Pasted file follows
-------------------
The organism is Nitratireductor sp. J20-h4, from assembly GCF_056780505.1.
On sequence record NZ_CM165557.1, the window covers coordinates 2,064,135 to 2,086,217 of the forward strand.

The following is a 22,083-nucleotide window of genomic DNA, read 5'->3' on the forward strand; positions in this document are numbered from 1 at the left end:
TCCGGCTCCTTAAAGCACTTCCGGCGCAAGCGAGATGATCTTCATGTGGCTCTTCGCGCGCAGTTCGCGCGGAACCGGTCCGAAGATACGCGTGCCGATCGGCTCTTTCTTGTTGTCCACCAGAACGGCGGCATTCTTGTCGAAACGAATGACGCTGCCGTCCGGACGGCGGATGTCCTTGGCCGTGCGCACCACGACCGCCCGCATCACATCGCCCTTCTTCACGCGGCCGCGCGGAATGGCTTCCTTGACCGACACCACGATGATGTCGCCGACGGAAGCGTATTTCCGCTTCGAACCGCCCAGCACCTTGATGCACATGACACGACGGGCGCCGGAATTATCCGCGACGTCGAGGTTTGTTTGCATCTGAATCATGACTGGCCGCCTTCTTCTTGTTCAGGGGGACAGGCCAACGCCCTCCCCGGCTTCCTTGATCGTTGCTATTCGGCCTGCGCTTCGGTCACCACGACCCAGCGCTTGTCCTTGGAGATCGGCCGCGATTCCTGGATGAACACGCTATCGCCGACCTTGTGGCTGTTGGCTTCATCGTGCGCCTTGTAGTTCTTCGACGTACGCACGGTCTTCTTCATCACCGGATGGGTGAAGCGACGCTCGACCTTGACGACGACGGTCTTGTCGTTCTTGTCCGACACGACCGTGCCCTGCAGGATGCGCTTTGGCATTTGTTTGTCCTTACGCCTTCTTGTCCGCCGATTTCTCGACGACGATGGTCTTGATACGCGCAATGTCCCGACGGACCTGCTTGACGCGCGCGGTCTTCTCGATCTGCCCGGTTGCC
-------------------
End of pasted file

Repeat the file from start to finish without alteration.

The organism is Nitratireductor sp. J20-h4, from assembly GCF_056780505.1.
On sequence record NZ_CM165557.1, the window covers coordinates 2,064,135 to 2,086,217 of the forward strand.

The following is a 22,083-nucleotide window of genomic DNA, read 5'->3' on the forward strand; positions in this document are numbered from 1 at the left end:
TCCGGCTCCTTAAAGCACTTCCGGCGCAAGCGAGATGATCTTCATGTGGCTCTTCGCGCGCAGTTCGCGCGGAACCGGTCCGAAGATACGCGTGCCGATCGGCTCTTTCTTGTTGTCCACCAGAACGGCGGCATTCTTGTCGAAACGAATGACGCTGCCGTCCGGACGGCGGATGTCCTTGGCCGTGCGCACCACGACCGCCCGCATCACATCGCCCTTCTTCACGCGGCCGCGCGGAATGGCTTCCTTGACCGACACCACGATGATGTCGCCGACGGAAGCGTATTTCCGCTTCGAACCGCCCAGCACCTTGATGCACATGACACGACGGGCGCCGGAATTATCCGCGACGTCGAGGTTTGTTTGCATCTGAATCATGACTGGCCGCCTTCTTCTTGTTCAGGGGGACAGGCCAACGCCCTCCCCGGCTTCCTTGATCGTTGCTATTCGGCCTGCGCTTCGGTCACCACGACCCAGCGCTTGTCCTTGGAGATCGGCCGCGATTCCTGGATGAACACGCTATCGCCGACCTTGTGGCTGTTGGCTTCATCGTGCGCCTTGTAGTTCTTCGACGTACGCACGGTCTTCTTCATCACCGGATGGGTGAAGCGACGCTCGACCTTGACGACGACGGTCTTGTCGTTCTTGTCCGACACGACCGTGCCCTGCAGGATGCGCTTTGGCATTTGTTTGTCCTTACGCCTTCTTGTCCGCCGATTTCTCGACGACGATGGTCTTGATACGCGCAATGTCCCGACGGACCTGCTTGACGCGCGCGGTCTTCTCGATCTGCCCGGTTGCC